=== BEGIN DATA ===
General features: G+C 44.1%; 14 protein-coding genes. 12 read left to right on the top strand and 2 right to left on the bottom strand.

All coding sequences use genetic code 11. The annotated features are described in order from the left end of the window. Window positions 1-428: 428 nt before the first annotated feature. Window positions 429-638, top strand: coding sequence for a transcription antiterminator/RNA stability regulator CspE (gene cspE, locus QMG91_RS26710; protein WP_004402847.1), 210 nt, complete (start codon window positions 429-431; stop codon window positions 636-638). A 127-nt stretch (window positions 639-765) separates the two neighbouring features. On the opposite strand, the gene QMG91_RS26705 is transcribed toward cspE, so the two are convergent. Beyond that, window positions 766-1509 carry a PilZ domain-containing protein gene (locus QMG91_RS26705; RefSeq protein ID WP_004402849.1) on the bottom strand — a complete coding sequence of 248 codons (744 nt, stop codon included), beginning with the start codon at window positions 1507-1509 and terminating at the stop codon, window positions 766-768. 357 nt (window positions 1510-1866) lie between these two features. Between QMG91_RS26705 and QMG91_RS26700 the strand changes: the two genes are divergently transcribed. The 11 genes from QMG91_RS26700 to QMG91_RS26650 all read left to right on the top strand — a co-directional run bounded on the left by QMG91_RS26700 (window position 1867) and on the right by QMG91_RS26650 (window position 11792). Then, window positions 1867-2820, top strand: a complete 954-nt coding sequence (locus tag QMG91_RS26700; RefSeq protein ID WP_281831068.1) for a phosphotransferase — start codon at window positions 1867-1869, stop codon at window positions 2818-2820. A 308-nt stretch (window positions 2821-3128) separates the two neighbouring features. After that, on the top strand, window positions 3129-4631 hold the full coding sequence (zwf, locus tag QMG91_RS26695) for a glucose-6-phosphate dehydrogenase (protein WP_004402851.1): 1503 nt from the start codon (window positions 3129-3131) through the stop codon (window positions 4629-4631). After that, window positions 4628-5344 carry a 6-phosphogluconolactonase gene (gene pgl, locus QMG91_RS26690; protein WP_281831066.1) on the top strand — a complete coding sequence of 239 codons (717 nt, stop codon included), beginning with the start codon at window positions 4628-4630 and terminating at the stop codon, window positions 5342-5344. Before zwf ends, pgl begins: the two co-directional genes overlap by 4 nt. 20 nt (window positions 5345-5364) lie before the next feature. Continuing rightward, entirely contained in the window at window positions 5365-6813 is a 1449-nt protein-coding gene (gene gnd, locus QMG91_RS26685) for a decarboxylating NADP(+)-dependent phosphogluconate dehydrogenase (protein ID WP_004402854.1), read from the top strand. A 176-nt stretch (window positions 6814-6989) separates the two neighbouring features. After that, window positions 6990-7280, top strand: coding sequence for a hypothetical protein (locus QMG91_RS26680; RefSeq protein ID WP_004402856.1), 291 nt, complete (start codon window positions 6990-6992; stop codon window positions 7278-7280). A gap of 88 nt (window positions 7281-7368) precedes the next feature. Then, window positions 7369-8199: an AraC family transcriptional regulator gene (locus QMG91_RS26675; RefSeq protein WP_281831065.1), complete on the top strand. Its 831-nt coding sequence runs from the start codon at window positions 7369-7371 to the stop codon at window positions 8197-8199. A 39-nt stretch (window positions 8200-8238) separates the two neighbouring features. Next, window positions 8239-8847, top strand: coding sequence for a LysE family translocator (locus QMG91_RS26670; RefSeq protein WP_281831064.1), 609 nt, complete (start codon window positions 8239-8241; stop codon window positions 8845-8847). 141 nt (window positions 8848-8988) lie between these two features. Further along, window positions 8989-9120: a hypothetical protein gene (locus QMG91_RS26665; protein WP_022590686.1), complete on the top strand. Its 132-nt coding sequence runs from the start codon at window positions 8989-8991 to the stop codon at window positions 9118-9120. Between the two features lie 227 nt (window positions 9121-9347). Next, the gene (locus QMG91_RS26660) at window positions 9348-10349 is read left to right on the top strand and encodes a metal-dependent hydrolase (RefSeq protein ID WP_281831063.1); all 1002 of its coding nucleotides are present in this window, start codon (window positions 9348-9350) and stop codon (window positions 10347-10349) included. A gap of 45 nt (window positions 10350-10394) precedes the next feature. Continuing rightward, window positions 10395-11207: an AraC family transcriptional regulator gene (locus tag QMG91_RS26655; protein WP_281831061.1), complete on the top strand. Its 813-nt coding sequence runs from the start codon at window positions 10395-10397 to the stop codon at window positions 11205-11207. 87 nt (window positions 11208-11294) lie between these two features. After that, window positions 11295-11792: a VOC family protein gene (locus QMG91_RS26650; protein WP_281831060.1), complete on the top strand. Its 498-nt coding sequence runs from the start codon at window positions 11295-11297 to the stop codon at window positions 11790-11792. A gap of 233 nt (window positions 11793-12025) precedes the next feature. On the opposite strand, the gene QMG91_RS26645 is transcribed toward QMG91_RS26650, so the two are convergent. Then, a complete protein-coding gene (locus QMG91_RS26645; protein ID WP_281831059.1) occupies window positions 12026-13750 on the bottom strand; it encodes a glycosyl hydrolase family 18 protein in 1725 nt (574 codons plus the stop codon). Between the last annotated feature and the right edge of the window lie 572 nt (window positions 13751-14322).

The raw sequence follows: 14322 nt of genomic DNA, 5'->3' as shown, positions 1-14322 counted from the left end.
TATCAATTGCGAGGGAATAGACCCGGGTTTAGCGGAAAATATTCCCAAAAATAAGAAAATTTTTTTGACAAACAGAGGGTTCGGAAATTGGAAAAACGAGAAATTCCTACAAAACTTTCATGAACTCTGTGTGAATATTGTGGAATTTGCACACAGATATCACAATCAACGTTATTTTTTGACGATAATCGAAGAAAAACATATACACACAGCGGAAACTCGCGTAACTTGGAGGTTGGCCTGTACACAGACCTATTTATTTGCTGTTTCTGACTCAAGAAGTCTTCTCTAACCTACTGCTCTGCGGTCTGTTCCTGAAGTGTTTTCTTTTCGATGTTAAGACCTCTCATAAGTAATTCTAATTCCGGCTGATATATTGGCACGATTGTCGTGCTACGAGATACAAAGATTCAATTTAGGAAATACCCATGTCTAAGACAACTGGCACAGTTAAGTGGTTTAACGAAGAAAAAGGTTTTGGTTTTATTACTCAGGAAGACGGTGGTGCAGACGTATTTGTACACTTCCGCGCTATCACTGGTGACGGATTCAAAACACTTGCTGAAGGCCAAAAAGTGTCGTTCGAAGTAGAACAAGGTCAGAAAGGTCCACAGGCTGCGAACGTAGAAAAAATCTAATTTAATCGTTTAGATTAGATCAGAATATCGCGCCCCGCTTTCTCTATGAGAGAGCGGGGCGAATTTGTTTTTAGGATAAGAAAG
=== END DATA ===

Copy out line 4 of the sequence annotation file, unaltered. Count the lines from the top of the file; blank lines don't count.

TATCAATTGCGAGGGAATAGACCCGGGTTTAGCGGAAAATATTCCCAAAAATAAGAAAATTTTTTTGACAAACAGAGGGTTCGGAAATTGGAAAAACGAGAAATTCCTACAAAACTTTCATGAACTCTGTGTGAATATTGTGGAATTTGCACACAGATATCACAATCAACGTTATTTTTTGACGATAATCGAAGAAAAACATATACACACAGCGGAAACTCGCGTAACTTGGAGGTTGGCCTGTACACAGACCTATTTATTTGCTGTTTCTGACTCAAGAAGTCTTCTCTAACCTACTGCTCTGCGGTCTGTTCCTGAAGTGTTTTCTTTTCGATGTTAAGACCTCTCATAAGTAATTCTAATTCCGGCTGATATATTGGCACGATTGTCGTGCTACGAGATACAAAGATTCAATTTAGGAAATACCCATGTCTAAGACAACTGGCACAGTTAAGTGGTTTAACGAAGAAAAAGGTTTTGGTTTTATTACTCAGGAAGACGGTGGTGCAGACGTATTTGTACACTTCCGCGCTATCACTGGTGACGGATTCAAAACACTTGCTGAAGGCCAAAAAGTGTCGTTCGAAGTAGAACAAGGTCAGAAAGGTCCACAGGCTGCGAACGTAGAAAAAATCTAATTTAATCGTTTAGATTAGATCAGAATATCGCGCCCCGCTTTCTCTATGAGAGAGCGGGGCGAATTTGTTTTTAGGATAAGAAAG